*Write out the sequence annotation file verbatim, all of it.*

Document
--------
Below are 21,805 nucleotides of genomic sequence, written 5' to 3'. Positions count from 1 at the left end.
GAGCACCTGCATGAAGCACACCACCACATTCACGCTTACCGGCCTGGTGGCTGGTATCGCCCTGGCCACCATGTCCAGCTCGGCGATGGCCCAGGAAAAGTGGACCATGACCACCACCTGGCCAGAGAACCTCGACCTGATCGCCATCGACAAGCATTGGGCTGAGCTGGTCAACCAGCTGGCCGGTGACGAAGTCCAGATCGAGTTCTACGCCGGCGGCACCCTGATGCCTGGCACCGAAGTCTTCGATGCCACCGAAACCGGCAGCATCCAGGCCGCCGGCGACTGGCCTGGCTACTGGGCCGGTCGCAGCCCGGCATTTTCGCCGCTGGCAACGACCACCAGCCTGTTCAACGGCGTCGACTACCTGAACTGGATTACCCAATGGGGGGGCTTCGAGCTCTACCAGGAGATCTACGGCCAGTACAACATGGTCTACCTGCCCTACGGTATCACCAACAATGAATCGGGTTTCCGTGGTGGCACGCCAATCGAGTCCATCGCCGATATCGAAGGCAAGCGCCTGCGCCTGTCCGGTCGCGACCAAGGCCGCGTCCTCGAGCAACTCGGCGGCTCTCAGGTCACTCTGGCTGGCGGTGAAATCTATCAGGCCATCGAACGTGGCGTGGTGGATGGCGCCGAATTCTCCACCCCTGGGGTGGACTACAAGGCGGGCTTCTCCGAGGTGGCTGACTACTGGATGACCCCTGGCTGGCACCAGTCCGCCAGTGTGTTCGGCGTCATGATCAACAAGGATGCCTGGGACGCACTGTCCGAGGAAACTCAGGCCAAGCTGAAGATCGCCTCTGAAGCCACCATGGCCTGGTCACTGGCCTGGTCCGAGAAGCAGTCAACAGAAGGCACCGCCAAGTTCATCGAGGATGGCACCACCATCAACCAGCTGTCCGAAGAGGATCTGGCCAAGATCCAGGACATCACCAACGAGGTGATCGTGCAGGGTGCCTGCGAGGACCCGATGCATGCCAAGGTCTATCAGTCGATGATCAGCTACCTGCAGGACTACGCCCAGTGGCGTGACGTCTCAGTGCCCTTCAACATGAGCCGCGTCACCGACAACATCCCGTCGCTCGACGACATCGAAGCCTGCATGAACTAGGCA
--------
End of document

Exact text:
Below are 21,805 nucleotides of genomic sequence, written 5' to 3'. Positions count from 1 at the left end.
GAGCACCTGCATGAAGCACACCACCACATTCACGCTTACCGGCCTGGTGGCTGGTATCGCCCTGGCCACCATGTCCAGCTCGGCGATGGCCCAGGAAAAGTGGACCATGACCACCACCTGGCCAGAGAACCTCGACCTGATCGCCATCGACAAGCATTGGGCTGAGCTGGTCAACCAGCTGGCCGGTGACGAAGTCCAGATCGAGTTCTACGCCGGCGGCACCCTGATGCCTGGCACCGAAGTCTTCGATGCCACCGAAACCGGCAGCATCCAGGCCGCCGGCGACTGGCCTGGCTACTGGGCCGGTCGCAGCCCGGCATTTTCGCCGCTGGCAACGACCACCAGCCTGTTCAACGGCGTCGACTACCTGAACTGGATTACCCAATGGGGGGGCTTCGAGCTCTACCAGGAGATCTACGGCCAGTACAACATGGTCTACCTGCCCTACGGTATCACCAACAATGAATCGGGTTTCCGTGGTGGCACGCCAATCGAGTCCATCGCCGATATCGAAGGCAAGCGCCTGCGCCTGTCCGGTCGCGACCAAGGCCGCGTCCTCGAGCAACTCGGCGGCTCTCAGGTCACTCTGGCTGGCGGTGAAATCTATCAGGCCATCGAACGTGGCGTGGTGGATGGCGCCGAATTCTCCACCCCTGGGGTGGACTACAAGGCGGGCTTCTCCGAGGTGGCTGACTACTGGATGACCCCTGGCTGGCACCAGTCCGCCAGTGTGTTCGGCGTCATGATCAACAAGGATGCCTGGGACGCACTGTCCGAGGAAACTCAGGCCAAGCTGAAGATCGCCTCTGAAGCCACCATGGCCTGGTCACTGGCCTGGTCCGAGAAGCAGTCAACAGAAGGCACCGCCAAGTTCATCGAGGATGGCACCACCATCAACCAGCTGTCCGAAGAGGATCTGGCCAAGATCCAGGACATCACCAACGAGGTGATCGTGCAGGGTGCCTGCGAGGACCCGATGCATGCCAAGGTCTATCAGTCGATGATCAGCTACCTGCAGGACTACGCCCAGTGGCGTGACGTCTCAGTGCCCTTCAACATGAGCCGCGTCACCGACAACATCCCGTCGCTCGACGACATCGAAGCCTGCATGAACTAGGCA